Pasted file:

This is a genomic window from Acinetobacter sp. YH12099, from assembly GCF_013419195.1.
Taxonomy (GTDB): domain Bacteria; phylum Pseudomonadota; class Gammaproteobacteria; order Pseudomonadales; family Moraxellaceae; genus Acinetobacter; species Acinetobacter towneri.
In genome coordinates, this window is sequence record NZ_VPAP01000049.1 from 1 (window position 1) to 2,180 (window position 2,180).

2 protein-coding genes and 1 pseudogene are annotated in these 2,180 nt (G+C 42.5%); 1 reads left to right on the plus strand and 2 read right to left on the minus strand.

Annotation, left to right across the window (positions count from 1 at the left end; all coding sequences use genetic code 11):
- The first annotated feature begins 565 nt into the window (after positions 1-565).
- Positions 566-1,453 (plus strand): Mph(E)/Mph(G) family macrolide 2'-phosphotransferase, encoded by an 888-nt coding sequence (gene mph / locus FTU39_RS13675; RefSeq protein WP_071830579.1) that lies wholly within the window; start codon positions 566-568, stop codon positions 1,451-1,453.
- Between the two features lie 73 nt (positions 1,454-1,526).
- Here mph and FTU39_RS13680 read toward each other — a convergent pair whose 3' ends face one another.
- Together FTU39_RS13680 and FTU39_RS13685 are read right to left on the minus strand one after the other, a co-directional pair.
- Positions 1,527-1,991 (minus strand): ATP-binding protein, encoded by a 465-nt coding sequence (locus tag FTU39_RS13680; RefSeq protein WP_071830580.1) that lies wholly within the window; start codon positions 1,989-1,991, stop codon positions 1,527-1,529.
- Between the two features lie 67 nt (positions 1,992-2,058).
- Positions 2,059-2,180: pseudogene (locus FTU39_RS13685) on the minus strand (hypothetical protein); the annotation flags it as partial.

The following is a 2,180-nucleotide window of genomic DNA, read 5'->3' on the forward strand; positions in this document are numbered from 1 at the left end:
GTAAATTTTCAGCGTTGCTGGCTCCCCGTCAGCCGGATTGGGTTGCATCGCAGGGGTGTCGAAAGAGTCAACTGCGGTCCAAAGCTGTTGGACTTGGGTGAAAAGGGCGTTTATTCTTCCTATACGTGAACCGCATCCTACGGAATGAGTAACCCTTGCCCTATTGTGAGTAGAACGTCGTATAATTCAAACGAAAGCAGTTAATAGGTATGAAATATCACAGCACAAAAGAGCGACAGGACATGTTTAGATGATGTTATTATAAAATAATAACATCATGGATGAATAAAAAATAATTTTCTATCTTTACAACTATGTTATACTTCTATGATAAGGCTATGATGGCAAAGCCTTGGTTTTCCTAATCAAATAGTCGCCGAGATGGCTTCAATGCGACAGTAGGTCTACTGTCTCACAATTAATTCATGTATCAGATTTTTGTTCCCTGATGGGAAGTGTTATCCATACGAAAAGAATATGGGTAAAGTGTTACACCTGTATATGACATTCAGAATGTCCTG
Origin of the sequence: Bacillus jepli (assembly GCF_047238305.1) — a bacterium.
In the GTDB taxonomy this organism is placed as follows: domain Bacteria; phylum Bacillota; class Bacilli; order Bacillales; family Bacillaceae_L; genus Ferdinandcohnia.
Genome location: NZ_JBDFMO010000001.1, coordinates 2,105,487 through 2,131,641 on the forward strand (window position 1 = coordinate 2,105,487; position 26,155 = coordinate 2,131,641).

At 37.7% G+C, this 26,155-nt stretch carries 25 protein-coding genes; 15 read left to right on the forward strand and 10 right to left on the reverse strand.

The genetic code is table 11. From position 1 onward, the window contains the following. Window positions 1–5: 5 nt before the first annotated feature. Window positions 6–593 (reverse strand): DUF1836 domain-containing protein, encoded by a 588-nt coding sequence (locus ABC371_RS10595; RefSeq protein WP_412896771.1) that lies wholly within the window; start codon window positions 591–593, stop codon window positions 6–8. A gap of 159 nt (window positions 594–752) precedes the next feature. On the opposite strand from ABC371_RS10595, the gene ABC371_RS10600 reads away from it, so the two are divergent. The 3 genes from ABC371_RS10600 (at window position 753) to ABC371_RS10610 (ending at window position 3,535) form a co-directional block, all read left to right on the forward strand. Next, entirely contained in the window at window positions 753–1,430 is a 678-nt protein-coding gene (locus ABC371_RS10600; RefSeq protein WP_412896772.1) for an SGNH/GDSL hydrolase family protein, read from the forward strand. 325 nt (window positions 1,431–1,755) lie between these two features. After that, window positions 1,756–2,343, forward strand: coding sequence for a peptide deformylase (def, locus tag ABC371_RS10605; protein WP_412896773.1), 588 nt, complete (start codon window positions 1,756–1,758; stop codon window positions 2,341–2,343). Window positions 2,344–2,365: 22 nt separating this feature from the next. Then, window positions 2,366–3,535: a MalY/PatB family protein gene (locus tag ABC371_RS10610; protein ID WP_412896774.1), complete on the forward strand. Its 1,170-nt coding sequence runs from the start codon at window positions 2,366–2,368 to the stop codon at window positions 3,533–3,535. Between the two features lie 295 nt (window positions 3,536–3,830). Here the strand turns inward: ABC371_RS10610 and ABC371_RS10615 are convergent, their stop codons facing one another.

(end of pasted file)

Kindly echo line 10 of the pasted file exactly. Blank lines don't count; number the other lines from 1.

- Together FTU39_RS13680 and FTU39_RS13685 are read right to left on the minus strand one after the other, a co-directional pair.